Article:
The top three spots on my Associated Press top 25 preseason ballot were easy: Alabama, Ohio State and Georgia, in that order.
The next 22 were the most perplexing jumble I’ve experienced in six years as a voter.
Rankings typically cluster into a handful of tiers with obvious breaks between, say, 7-11 and 12-18. Not this year. I could have justified putting the Sooners in my top 10, leaving them off my ballot entirely or slotting them anywhere in the middle. I’m not the only one feeling confused in the transfer portal era.
“You don’t really know what anybody has until about Week 3 or 4,” USF coach Jeff Scott said.
I feel pretty good about what Alabama and Ohio State have. Alabama has arguably the top two players in the country (linebacker Will Anderson and quarterback Bryce Young), and the Buckeyes are loaded. They were an easy 1-2. I expect Georgia to regress slightly, but the reigning national champions are talented enough to start third.
The best of the rest begin with Utah at No. 4. The Utes return a veteran quarterback (Cam Rising), 1,100-yard rusher Tavion Thomas and five of their top six receivers. With so many unknowns, I gave the edge to the stability of 18th-year coach Kyle Whittingham. I expect Utah to beat Florida in Week 1 by at least a touchdown.
I put Texas A&M fifth because of the strong recruiting classes Jimbo Fisher has amassed. The potential is there, even if Fisher hasn’t lived up to the hype (or his salary) yet.
No. 15 Miami was the only state team on my ballot (no others were close). I like the Hurricanes’ staff, and quarterback Tyler Van Dyke is a first-round NFL prospect. There’s not enough high-end talent around him, however, to deserve a higher ranking coming off a 7-5 season.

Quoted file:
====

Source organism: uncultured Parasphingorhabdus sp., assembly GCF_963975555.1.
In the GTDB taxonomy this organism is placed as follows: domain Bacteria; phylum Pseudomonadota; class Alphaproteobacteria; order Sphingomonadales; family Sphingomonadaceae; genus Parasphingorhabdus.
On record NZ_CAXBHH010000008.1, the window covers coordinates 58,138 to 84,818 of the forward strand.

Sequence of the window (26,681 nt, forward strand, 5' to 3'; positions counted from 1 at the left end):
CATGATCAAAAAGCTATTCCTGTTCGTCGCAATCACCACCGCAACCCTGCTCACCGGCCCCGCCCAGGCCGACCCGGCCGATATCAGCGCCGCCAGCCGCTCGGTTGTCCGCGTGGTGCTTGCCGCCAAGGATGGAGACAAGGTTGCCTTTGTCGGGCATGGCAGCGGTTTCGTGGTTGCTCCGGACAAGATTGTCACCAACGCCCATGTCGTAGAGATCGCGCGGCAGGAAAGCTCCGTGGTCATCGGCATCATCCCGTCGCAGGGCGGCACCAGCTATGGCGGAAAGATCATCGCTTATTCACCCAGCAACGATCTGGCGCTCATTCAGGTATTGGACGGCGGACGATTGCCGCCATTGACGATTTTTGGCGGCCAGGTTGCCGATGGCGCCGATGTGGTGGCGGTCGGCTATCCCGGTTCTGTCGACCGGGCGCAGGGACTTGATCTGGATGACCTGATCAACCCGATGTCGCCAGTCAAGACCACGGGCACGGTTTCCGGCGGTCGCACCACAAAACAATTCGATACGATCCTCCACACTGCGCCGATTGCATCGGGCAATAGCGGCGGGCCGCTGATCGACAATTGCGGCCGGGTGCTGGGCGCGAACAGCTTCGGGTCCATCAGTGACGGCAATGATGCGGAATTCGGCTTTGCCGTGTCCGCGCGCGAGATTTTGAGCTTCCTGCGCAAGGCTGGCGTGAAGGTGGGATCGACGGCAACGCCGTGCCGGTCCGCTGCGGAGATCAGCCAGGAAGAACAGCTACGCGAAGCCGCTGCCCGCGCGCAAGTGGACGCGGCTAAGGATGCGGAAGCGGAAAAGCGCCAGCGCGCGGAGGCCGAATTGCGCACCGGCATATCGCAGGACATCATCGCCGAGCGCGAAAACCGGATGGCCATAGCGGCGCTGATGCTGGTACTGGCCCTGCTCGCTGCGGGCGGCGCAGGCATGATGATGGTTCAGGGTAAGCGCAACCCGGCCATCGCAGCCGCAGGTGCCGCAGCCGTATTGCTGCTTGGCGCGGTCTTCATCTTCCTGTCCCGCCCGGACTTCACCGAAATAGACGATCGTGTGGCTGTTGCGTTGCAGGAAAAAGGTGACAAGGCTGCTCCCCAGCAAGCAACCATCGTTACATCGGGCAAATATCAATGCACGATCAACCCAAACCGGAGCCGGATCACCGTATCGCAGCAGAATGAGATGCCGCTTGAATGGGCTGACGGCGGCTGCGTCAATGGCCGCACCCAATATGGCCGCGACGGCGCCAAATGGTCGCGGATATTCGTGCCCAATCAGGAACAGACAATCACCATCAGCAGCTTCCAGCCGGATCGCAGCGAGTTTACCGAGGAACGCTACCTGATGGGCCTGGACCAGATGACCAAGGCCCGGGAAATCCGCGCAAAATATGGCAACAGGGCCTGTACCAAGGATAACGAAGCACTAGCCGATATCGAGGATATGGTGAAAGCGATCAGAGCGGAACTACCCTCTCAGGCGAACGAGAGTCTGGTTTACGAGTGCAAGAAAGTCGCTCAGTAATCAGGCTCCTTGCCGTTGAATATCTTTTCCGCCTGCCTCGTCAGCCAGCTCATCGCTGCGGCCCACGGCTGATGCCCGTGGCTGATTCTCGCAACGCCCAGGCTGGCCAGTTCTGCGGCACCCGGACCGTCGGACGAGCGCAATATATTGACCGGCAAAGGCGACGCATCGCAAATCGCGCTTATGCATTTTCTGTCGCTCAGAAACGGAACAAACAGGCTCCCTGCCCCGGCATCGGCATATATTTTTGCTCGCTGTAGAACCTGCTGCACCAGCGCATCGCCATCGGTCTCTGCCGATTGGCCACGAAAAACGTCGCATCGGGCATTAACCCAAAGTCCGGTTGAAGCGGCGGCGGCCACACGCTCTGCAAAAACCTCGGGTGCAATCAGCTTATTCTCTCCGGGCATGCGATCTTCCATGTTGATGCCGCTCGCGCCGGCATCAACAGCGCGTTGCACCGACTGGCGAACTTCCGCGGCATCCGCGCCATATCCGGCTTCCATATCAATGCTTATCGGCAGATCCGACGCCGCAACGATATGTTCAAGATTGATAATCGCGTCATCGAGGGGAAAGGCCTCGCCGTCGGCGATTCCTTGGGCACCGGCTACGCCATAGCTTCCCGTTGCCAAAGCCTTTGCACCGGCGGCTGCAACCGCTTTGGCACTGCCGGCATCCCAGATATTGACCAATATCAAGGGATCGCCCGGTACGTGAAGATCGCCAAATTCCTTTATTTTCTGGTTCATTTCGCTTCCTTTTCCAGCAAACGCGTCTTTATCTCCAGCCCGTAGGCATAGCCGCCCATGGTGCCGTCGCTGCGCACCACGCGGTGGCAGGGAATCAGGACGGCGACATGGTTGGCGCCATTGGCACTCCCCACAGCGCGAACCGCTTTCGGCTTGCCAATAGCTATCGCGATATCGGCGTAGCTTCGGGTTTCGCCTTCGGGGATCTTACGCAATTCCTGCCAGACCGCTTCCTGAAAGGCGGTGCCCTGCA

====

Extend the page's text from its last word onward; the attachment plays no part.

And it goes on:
Other thoughts from my ballot:
The Gators aren’t the only team with a tough opener. I put USF’s Week 1 opponent, BYU, at No. 25. I have more confidence in the Cougars (21-4 over the last two seasons) than the others I strongly considered (Minnesota, Iowa, Texas, Penn State and Tennessee).
Team I’m more skeptical on than most: Tennessee. I’ve seen the Vols as high as No. 9 nationally, and I understand the buzz. Tennessee outperformed expectations last year and has some big pieces coming back, like quarterback Hendon Hooker and 1,000-yard receiver Cedric Tillman. But a 7-6 first season isn’t enough to shake my skepticism around former UCF coach Josh Heupel.
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Two teams I’m higher on than most: No. 13 Wake Forest and No. 17 Kentucky. In a year with so many unknowns, I’m buying into steady programs with good returning quarterbacks. The Demon Deacons and Wildcats both fit that description.
Team most likely to make me look clueless: No. 8 North Carolina State. The Wolfpack return almost everyone from a top-15 defense plus ACC preseason player of the year Devin Leary. But N.C. State has never finished in the top 10 and hasn’t won the ACC since 1979. Putting the Wolfpack ahead of No. 9 Clemson and — gulp — picking them to win the conference is a gamble. However, I have questions about the Clemson’s quarterbacks and suspect the team will fade to its pre-2012 form after losing both coordinators.
UF, FSU have tough schedules. The Gators face three of my top five teams (Georgia, Utah and Texas A&M) plus Kentucky. The Seminoles face four top-15 teams in a six-week stretch (Wake Forest, North Carolina State, Clemson and Miami). Consider my imperfect rankings another reason to keep expectations grounded, given where both programs are in their rebuilding processes.
Here’s my full ballot:
2. Ohio State
5. Texas A&M
7. Notre Dame
8. North Carolina State
10. Michigan State
13. Wake Forest
16. Oklahoma State
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